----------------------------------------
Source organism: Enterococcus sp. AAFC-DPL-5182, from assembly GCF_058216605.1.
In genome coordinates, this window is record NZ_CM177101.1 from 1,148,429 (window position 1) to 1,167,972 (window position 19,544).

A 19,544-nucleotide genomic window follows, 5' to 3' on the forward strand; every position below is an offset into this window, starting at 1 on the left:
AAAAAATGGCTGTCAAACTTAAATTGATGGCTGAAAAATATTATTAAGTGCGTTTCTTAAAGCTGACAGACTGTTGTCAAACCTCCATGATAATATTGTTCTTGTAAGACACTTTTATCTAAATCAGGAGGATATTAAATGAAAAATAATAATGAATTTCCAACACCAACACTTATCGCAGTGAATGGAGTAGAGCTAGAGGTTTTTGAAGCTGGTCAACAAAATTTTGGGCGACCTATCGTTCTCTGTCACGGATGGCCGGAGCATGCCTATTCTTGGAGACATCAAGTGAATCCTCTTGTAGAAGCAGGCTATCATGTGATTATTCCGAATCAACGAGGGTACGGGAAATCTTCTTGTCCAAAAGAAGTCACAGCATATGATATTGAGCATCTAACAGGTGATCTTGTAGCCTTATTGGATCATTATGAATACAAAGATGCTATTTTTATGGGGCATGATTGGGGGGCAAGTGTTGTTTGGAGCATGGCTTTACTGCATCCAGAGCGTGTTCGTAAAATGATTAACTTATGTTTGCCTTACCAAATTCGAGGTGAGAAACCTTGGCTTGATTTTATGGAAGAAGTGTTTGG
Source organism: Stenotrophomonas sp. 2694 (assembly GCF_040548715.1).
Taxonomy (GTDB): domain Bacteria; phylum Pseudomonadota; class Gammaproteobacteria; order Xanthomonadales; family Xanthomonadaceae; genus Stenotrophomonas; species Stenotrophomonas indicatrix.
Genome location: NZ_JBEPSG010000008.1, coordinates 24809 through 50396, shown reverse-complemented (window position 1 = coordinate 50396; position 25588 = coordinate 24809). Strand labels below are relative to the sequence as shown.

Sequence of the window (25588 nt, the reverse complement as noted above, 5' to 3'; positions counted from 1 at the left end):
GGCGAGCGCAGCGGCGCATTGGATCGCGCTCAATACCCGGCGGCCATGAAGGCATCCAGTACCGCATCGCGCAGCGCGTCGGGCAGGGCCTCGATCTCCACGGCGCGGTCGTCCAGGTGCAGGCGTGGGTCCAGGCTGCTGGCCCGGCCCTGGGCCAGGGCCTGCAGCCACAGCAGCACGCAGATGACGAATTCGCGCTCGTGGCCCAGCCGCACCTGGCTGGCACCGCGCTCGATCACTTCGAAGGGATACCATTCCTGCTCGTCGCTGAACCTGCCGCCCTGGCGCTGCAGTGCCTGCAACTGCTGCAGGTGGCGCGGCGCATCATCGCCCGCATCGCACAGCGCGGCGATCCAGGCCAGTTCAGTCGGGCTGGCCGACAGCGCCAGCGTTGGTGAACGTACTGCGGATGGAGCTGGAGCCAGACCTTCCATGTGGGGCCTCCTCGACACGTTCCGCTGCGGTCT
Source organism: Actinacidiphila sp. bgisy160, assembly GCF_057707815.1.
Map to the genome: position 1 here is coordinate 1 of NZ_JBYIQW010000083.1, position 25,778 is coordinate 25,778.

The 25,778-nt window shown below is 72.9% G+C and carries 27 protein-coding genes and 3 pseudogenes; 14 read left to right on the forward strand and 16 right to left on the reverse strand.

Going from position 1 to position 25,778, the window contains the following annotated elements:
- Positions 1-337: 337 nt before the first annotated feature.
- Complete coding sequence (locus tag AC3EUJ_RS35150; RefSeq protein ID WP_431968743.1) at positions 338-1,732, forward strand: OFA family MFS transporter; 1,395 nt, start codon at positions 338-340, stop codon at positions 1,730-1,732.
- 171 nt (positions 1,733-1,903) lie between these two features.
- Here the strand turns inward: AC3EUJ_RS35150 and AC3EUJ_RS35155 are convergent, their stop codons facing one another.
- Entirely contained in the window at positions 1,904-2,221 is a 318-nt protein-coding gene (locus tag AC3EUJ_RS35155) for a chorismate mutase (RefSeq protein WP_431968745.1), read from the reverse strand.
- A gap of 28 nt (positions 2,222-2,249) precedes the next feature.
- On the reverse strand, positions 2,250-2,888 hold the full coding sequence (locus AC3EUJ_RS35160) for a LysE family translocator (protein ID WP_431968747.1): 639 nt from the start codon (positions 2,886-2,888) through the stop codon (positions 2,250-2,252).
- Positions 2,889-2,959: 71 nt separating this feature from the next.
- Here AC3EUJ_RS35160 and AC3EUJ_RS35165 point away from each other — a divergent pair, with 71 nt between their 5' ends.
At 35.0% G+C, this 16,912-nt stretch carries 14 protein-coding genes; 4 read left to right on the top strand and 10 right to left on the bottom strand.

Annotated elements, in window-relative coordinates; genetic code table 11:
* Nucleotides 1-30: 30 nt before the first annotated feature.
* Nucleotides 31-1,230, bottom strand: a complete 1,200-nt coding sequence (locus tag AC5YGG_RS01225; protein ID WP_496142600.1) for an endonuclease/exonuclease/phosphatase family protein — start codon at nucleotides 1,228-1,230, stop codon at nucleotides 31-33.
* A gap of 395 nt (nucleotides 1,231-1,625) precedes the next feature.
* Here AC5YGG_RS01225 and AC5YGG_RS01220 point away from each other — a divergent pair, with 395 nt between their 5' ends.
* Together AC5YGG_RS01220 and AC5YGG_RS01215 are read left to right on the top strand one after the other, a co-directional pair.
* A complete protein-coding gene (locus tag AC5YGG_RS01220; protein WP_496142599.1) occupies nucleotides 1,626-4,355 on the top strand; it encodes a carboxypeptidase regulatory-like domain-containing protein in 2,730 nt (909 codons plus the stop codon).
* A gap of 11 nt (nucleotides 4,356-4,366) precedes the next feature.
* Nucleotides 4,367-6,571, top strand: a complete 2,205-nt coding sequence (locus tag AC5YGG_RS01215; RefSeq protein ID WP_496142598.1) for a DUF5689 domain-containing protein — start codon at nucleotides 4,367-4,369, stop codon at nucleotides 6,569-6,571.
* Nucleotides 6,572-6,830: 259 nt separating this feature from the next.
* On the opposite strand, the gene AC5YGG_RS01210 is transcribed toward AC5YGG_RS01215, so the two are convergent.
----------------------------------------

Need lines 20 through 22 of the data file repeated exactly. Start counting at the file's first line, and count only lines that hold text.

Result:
- On the reverse strand, positions 2,250-2,888 hold the full coding sequence (locus AC3EUJ_RS35160) for a LysE family translocator (protein ID WP_431968747.1): 639 nt from the start codon (positions 2,886-2,888) through the stop codon (positions 2,250-2,252).
- Positions 2,889-2,959: 71 nt separating this feature from the next.
- Here AC3EUJ_RS35160 and AC3EUJ_RS35165 point away from each other — a divergent pair, with 71 nt between their 5' ends.